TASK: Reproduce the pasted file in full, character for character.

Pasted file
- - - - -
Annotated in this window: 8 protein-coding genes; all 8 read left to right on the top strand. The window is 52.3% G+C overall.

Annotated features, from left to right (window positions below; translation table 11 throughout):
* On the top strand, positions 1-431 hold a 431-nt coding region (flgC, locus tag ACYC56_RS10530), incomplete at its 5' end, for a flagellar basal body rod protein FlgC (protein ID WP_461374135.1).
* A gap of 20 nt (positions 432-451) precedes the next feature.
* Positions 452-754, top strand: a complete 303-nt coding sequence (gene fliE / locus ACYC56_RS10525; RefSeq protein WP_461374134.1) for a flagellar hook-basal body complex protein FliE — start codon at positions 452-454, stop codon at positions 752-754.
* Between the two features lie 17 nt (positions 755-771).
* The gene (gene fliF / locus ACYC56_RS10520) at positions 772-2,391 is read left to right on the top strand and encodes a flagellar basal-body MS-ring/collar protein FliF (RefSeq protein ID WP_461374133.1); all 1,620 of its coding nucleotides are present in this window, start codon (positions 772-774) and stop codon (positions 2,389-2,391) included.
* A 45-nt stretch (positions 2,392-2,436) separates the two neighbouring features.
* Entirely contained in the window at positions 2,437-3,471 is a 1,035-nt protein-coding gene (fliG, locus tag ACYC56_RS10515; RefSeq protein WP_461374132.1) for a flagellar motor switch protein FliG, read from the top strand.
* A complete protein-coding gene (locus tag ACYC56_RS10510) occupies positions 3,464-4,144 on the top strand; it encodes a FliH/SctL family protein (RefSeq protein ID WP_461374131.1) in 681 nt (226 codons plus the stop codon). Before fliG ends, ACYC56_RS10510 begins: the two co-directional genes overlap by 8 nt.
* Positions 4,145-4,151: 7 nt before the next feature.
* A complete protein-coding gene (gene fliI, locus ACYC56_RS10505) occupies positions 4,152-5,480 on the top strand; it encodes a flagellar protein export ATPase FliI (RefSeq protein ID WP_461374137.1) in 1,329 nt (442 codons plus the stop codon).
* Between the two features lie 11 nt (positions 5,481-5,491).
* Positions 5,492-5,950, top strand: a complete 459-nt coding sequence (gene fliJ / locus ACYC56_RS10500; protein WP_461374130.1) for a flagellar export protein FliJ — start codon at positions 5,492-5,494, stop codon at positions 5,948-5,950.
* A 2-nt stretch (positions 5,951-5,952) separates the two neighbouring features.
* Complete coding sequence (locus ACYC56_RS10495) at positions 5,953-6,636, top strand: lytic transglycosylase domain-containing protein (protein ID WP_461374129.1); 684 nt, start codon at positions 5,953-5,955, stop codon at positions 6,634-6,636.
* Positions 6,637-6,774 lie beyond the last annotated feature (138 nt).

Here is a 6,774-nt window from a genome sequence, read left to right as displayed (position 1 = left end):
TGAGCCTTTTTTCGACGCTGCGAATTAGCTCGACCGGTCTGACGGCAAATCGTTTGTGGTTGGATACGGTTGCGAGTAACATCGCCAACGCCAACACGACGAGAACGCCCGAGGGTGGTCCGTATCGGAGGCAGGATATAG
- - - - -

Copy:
Annotated in this window: 8 protein-coding genes; all 8 read left to right on the top strand. The window is 52.3% G+C overall.

Annotated features, from left to right (window positions below; translation table 11 throughout):
* On the top strand, positions 1-431 hold a 431-nt coding region (flgC, locus tag ACYC56_RS10530), incomplete at its 5' end, for a flagellar basal body rod protein FlgC (protein ID WP_461374135.1).
* A gap of 20 nt (positions 432-451) precedes the next feature.
* Positions 452-754, top strand: a complete 303-nt coding sequence (gene fliE / locus ACYC56_RS10525; RefSeq protein WP_461374134.1) for a flagellar hook-basal body complex protein FliE — start codon at positions 452-454, stop codon at positions 752-754.
* Between the two features lie 17 nt (positions 755-771).
* The gene (gene fliF / locus ACYC56_RS10520) at positions 772-2,391 is read left to right on the top strand and encodes a flagellar basal-body MS-ring/collar protein FliF (RefSeq protein ID WP_461374133.1); all 1,620 of its coding nucleotides are present in this window, start codon (positions 772-774) and stop codon (positions 2,389-2,391) included.
* A 45-nt stretch (positions 2,392-2,436) separates the two neighbouring features.
* Entirely contained in the window at positions 2,437-3,471 is a 1,035-nt protein-coding gene (fliG, locus tag ACYC56_RS10515; RefSeq protein WP_461374132.1) for a flagellar motor switch protein FliG, read from the top strand.
* A complete protein-coding gene (locus tag ACYC56_RS10510) occupies positions 3,464-4,144 on the top strand; it encodes a FliH/SctL family protein (RefSeq protein ID WP_461374131.1) in 681 nt (226 codons plus the stop codon). Before fliG ends, ACYC56_RS10510 begins: the two co-directional genes overlap by 8 nt.
* Positions 4,145-4,151: 7 nt before the next feature.
* A complete protein-coding gene (gene fliI, locus ACYC56_RS10505) occupies positions 4,152-5,480 on the top strand; it encodes a flagellar protein export ATPase FliI (RefSeq protein ID WP_461374137.1) in 1,329 nt (442 codons plus the stop codon).
* Between the two features lie 11 nt (positions 5,481-5,491).
* Positions 5,492-5,950, top strand: a complete 459-nt coding sequence (gene fliJ / locus ACYC56_RS10500; protein WP_461374130.1) for a flagellar export protein FliJ — start codon at positions 5,492-5,494, stop codon at positions 5,948-5,950.
* A 2-nt stretch (positions 5,951-5,952) separates the two neighbouring features.
* Complete coding sequence (locus ACYC56_RS10495) at positions 5,953-6,636, top strand: lytic transglycosylase domain-containing protein (protein ID WP_461374129.1); 684 nt, start codon at positions 5,953-5,955, stop codon at positions 6,634-6,636.
* Positions 6,637-6,774 lie beyond the last annotated feature (138 nt).

Here is a 6,774-nt window from a genome sequence, read left to right as displayed (position 1 = left end):
TGAGCCTTTTTTCGACGCTGCGAATTAGCTCGACCGGTCTGACGGCAAATCGTTTGTGGTTGGATACGGTTGCGAGTAACATCGCCAACGCCAACACGACGAGAACGCCCGAGGGTGGTCCGTATCGGAGGCAGGATATAG